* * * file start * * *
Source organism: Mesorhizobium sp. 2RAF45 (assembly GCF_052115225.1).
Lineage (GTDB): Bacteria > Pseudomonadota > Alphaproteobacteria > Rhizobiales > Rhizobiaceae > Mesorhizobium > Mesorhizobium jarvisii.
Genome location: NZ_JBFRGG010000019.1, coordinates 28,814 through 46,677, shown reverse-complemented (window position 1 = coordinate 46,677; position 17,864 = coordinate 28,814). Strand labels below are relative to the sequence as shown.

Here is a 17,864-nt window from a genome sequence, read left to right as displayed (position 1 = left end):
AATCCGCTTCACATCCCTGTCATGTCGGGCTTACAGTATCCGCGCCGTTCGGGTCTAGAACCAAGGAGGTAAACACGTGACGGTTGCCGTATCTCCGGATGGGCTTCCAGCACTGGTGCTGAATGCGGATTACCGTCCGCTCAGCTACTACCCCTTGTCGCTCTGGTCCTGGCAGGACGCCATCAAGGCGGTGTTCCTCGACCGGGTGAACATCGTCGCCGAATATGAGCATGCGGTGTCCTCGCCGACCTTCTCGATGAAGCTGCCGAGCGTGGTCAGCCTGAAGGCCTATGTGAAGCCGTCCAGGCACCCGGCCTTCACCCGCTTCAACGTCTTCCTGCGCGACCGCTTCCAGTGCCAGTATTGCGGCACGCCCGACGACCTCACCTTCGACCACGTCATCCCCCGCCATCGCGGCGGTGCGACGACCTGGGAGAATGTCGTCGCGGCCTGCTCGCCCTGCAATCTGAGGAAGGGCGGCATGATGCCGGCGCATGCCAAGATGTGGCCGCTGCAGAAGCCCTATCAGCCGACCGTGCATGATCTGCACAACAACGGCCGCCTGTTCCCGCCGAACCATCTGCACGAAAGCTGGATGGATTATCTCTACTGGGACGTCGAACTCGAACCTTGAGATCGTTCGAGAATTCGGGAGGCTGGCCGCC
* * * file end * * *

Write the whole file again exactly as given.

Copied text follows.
Source organism: Mesorhizobium sp. 2RAF45 (assembly GCF_052115225.1).
Lineage (GTDB): Bacteria > Pseudomonadota > Alphaproteobacteria > Rhizobiales > Rhizobiaceae > Mesorhizobium > Mesorhizobium jarvisii.
Genome location: NZ_JBFRGG010000019.1, coordinates 28,814 through 46,677, shown reverse-complemented (window position 1 = coordinate 46,677; position 17,864 = coordinate 28,814). Strand labels below are relative to the sequence as shown.

Here is a 17,864-nt window from a genome sequence, read left to right as displayed (position 1 = left end):
AATCCGCTTCACATCCCTGTCATGTCGGGCTTACAGTATCCGCGCCGTTCGGGTCTAGAACCAAGGAGGTAAACACGTGACGGTTGCCGTATCTCCGGATGGGCTTCCAGCACTGGTGCTGAATGCGGATTACCGTCCGCTCAGCTACTACCCCTTGTCGCTCTGGTCCTGGCAGGACGCCATCAAGGCGGTGTTCCTCGACCGGGTGAACATCGTCGCCGAATATGAGCATGCGGTGTCCTCGCCGACCTTCTCGATGAAGCTGCCGAGCGTGGTCAGCCTGAAGGCCTATGTGAAGCCGTCCAGGCACCCGGCCTTCACCCGCTTCAACGTCTTCCTGCGCGACCGCTTCCAGTGCCAGTATTGCGGCACGCCCGACGACCTCACCTTCGACCACGTCATCCCCCGCCATCGCGGCGGTGCGACGACCTGGGAGAATGTCGTCGCGGCCTGCTCGCCCTGCAATCTGAGGAAGGGCGGCATGATGCCGGCGCATGCCAAGATGTGGCCGCTGCAGAAGCCCTATCAGCCGACCGTGCATGATCTGCACAACAACGGCCGCCTGTTCCCGCCGAACCATCTGCACGAAAGCTGGATGGATTATCTCTACTGGGACGTCGAACTCGAACCTTGAGATCGTTCGAGAATTCGGGAGGCTGGCCGCC